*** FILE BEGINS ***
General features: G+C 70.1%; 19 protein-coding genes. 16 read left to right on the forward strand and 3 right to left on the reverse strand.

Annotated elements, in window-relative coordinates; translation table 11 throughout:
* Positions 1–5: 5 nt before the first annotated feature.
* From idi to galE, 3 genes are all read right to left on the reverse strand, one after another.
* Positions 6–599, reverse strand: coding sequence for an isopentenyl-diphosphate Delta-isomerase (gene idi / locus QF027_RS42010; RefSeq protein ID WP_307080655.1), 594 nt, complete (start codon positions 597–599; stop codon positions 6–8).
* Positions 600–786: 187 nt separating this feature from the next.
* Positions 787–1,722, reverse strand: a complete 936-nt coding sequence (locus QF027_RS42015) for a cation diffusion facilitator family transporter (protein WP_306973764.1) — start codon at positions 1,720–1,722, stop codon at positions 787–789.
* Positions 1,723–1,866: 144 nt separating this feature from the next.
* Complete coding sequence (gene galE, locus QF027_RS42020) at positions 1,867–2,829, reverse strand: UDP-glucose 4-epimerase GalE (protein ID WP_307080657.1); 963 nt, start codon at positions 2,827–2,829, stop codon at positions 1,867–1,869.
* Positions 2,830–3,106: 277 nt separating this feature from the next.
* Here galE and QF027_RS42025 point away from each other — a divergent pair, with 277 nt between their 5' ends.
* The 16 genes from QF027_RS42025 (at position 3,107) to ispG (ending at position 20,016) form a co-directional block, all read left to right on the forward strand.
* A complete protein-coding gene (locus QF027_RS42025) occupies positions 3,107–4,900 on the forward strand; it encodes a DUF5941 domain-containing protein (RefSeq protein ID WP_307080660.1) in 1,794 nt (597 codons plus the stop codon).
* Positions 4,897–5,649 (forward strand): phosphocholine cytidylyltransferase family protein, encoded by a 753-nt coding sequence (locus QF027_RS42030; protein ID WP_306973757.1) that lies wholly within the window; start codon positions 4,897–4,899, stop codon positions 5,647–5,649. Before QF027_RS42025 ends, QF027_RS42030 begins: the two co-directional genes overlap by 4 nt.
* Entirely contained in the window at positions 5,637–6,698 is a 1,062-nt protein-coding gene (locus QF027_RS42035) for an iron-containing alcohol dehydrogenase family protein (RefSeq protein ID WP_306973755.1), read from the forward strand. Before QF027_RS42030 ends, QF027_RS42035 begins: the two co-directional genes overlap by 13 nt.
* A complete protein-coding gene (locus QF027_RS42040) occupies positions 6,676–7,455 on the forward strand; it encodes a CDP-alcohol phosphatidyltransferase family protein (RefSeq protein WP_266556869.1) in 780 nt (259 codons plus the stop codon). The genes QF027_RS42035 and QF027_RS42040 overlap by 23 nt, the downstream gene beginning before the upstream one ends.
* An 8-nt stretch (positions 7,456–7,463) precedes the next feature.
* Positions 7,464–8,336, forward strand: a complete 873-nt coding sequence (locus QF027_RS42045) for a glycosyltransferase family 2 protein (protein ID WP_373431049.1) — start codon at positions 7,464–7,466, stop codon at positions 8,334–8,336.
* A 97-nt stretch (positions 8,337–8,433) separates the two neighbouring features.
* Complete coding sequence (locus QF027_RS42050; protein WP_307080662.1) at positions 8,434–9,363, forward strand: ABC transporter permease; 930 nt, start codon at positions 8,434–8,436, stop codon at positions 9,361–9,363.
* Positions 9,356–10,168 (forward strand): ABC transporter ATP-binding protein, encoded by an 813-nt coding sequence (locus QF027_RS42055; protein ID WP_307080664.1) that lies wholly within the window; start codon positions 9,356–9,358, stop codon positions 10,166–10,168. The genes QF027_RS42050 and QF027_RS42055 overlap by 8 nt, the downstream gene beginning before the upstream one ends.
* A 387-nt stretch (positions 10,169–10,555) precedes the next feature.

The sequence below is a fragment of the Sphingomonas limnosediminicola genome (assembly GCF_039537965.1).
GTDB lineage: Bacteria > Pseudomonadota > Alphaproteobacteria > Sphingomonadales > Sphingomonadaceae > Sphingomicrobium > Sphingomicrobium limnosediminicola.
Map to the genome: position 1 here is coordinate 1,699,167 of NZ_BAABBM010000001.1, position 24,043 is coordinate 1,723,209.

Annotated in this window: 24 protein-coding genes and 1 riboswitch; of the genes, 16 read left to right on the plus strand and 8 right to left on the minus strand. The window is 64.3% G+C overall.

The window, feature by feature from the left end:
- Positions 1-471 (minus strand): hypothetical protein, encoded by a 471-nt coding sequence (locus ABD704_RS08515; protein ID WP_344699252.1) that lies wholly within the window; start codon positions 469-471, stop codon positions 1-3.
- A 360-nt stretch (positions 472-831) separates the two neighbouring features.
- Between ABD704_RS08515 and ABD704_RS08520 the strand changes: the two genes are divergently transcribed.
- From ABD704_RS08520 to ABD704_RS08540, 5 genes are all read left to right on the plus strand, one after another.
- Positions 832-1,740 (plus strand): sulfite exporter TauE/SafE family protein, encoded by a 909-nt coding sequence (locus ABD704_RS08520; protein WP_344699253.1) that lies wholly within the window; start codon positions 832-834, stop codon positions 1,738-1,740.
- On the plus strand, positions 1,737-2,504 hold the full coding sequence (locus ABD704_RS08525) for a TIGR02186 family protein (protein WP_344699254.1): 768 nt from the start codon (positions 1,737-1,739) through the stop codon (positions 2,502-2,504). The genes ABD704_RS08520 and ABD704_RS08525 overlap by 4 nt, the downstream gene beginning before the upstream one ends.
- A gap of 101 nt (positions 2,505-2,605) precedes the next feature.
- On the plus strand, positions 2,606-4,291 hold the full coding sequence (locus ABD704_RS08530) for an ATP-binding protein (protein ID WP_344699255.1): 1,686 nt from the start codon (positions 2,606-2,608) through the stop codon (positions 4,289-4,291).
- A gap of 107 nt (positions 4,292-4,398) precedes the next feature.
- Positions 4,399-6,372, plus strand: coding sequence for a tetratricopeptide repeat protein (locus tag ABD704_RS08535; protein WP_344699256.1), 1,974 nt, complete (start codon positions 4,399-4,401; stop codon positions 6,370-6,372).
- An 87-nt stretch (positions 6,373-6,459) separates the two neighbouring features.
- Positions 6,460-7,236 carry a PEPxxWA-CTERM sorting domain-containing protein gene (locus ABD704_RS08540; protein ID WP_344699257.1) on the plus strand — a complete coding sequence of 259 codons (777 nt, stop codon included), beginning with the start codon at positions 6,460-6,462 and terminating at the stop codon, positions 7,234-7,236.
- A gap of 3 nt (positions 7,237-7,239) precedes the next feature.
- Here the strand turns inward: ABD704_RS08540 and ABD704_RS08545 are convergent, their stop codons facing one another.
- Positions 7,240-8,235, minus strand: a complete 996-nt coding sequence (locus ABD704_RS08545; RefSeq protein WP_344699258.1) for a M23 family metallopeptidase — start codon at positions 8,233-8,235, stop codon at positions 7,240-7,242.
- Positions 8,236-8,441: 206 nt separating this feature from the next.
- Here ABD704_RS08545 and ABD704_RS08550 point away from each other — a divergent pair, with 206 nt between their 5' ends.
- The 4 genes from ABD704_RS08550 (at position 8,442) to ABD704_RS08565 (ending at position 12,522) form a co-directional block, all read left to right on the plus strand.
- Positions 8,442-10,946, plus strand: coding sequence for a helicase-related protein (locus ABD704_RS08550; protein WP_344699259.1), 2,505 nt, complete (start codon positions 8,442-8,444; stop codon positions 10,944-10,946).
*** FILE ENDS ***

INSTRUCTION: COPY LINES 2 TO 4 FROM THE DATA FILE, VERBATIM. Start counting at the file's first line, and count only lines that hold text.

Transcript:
Annotated elements, in window-relative coordinates; translation table 11 throughout:
* Positions 1–5: 5 nt before the first annotated feature.
* From idi to galE, 3 genes are all read right to left on the reverse strand, one after another.